Able to choose an anonymous user name.


My personal information, such as real name and email address, will NOT be shared without my permission.


Away from basic user information, I am not required to provide additional personal information.


The website is NOT in business to collect personal data to be sold.


I have the ability to choose what level of email notification I receive so the website never becomes intrusive.



  1. Many thanks for the material, and your web page really looks outstanding. Exactly what wordpress design are you utilizing?

    • I have been in the hospital and sruegry too many times. Take a notepad and pen. When you think of questions, write them down. When the Drs. come in things get so rushed. It’s good to have it all written down.

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  4. An insightful blog post there mate . Thanks for that .

    • I agree with Diana. Be sure to ask questions if you’re unsrue or uncomfortable with something. Nurses are very caring, and often provide the reassurance when one needs it!As a patient, I’ve had many nurses come in and sit beside my bed, simply providing comfort and understanding. That is worth a million $!

  5. Thanks for sharing your thoughts. I really appreciate your
    efforts and I will be waiting for your next write ups
    thank you once again.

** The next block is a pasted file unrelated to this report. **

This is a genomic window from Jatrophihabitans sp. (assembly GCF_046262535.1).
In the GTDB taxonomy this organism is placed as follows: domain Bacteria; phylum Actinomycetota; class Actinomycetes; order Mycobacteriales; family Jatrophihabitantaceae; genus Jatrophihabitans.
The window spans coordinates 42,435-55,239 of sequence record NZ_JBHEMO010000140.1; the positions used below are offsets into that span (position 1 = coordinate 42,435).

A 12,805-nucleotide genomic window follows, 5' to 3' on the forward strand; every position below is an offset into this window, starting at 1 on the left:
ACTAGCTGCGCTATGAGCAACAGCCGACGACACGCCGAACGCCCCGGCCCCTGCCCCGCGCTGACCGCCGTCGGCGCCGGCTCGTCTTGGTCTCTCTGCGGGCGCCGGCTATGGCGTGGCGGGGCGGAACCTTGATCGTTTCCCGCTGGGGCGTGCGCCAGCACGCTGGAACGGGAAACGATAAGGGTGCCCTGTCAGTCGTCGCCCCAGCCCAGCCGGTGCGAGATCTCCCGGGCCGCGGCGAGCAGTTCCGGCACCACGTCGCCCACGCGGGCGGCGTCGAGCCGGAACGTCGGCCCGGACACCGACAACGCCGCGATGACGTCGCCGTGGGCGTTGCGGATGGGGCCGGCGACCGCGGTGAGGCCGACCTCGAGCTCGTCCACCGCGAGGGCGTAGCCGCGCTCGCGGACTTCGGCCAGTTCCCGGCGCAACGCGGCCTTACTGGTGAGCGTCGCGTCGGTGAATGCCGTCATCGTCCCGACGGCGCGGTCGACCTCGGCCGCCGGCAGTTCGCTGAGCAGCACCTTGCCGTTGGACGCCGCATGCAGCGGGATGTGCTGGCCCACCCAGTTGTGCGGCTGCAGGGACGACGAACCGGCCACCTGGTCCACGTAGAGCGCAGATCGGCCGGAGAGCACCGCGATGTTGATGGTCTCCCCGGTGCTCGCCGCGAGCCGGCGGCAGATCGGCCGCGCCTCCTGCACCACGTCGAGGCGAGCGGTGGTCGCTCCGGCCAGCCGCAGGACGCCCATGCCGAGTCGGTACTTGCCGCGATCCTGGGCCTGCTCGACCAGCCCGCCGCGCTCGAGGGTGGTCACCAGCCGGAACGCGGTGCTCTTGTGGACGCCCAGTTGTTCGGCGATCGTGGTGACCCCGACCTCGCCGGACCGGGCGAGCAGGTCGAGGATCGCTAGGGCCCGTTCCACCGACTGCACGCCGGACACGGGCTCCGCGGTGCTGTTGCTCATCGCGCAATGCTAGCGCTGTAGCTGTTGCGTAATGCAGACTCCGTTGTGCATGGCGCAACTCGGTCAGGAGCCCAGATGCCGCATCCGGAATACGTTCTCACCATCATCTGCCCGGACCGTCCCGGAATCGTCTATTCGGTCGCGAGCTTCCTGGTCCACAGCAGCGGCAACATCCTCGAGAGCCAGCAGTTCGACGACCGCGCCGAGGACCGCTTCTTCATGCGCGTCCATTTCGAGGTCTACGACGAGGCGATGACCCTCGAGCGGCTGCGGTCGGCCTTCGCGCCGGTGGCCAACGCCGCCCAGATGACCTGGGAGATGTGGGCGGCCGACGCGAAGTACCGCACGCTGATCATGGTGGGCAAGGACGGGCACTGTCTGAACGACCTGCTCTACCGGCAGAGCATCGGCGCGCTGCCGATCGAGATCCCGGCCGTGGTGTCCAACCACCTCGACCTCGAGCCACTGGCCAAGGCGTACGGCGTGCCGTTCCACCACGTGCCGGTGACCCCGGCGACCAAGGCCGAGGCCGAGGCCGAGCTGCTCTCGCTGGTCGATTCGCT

6. I am a nurse. Worked in cardiothoracic surregy for several years1. I totally agree with the notepad and pens for questions. Docs come in for about 5 minutes out of the whole day. You will never remember all your questions.2. Many times, pain medications are written on an as needed basis meaning the nurse cannot legally just give you pain meds every 4 hours or whatever. It is up to YOU to ask for you pain medication when the the pain STARTS. You will have to rate your pain on a 1-10 scale. Ask for pain medicine when pain is a 3/10, not an 8/10. It is much harder to get pain under control when it gets higher.3. Bring some books or laptop. You will get bored4. WALK when they tell you too. It is for your health and so you don’t get pneumonia.5. Deep breathe and cough at least 10 times every hour right after surregy. Same pneumonia issue6. Trust the nurses we mean the best for you.7. If you get nauseas, try putting an alcohol swab under your nose I don’t know why it works, but it does sometimes8. Ask all kinds of questions at discharge so you don’t get home and get confused. We don’t mind9. Tell your friends and family that you WILL NOT BE AVAILABLE for the first 3-5 days. Major surregy needs rest. Unplug the phones in the room and ask people to call a designated family member or friend for updates. I see WAY too many patients become completely exhausted because they will not say no to visitors. If you are ready to see people earlier, you can call them.10. Stay calm. Anxiety will only make everything worse. If you find you are very anxious or have trouble sleeping, ask the doctors if they can prescribe you something just for the time you are in the hospital.Good luck!